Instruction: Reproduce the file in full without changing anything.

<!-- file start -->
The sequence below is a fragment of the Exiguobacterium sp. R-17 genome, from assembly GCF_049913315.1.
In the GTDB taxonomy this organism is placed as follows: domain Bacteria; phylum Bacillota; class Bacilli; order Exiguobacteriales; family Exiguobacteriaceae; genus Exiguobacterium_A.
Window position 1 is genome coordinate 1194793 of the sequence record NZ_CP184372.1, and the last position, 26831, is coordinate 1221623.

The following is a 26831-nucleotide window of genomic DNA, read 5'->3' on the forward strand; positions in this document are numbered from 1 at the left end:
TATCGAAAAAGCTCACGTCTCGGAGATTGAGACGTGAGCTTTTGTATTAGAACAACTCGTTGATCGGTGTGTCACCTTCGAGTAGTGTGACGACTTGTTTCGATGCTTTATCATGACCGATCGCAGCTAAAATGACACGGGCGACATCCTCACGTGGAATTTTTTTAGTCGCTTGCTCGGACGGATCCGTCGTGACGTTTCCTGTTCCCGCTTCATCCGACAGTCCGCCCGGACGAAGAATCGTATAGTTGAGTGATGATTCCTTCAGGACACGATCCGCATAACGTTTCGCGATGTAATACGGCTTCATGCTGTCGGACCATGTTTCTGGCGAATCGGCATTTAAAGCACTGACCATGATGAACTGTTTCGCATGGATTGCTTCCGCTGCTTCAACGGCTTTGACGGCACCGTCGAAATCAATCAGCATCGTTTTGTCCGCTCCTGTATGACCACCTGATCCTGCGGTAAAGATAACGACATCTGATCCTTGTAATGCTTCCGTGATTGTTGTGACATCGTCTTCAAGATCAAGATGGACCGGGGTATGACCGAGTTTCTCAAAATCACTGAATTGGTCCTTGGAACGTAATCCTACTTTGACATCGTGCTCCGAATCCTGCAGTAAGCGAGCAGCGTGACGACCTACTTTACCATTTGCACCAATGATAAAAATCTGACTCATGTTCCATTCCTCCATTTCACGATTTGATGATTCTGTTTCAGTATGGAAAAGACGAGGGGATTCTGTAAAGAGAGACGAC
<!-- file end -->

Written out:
The sequence below is a fragment of the Exiguobacterium sp. R-17 genome, from assembly GCF_049913315.1.
In the GTDB taxonomy this organism is placed as follows: domain Bacteria; phylum Bacillota; class Bacilli; order Exiguobacteriales; family Exiguobacteriaceae; genus Exiguobacterium_A.
Window position 1 is genome coordinate 1194793 of the sequence record NZ_CP184372.1, and the last position, 26831, is coordinate 1221623.

The following is a 26831-nucleotide window of genomic DNA, read 5'->3' on the forward strand; positions in this document are numbered from 1 at the left end:
TATCGAAAAAGCTCACGTCTCGGAGATTGAGACGTGAGCTTTTGTATTAGAACAACTCGTTGATCGGTGTGTCACCTTCGAGTAGTGTGACGACTTGTTTCGATGCTTTATCATGACCGATCGCAGCTAAAATGACACGGGCGACATCCTCACGTGGAATTTTTTTAGTCGCTTGCTCGGACGGATCCGTCGTGACGTTTCCTGTTCCCGCTTCATCCGACAGTCCGCCCGGACGAAGAATCGTATAGTTGAGTGATGATTCCTTCAGGACACGATCCGCATAACGTTTCGCGATGTAATACGGCTTCATGCTGTCGGACCATGTTTCTGGCGAATCGGCATTTAAAGCACTGACCATGATGAACTGTTTCGCATGGATTGCTTCCGCTGCTTCAACGGCTTTGACGGCACCGTCGAAATCAATCAGCATCGTTTTGTCCGCTCCTGTATGACCACCTGATCCTGCGGTAAAGATAACGACATCTGATCCTTGTAATGCTTCCGTGATTGTTGTGACATCGTCTTCAAGATCAAGATGGACCGGGGTATGACCGAGTTTCTCAAAATCACTGAATTGGTCCTTGGAACGTAATCCTACTTTGACATCGTGCTCCGAATCCTGCAGTAAGCGAGCAGCGTGACGACCTACTTTACCATTTGCACCAATGATAAAAATCTGACTCATGTTCCATTCCTCCATTTCACGATTTGATGATTCTGTTTCAGTATGGAAAAGACGAGGGGATTCTGTAAAGAGAGACGAC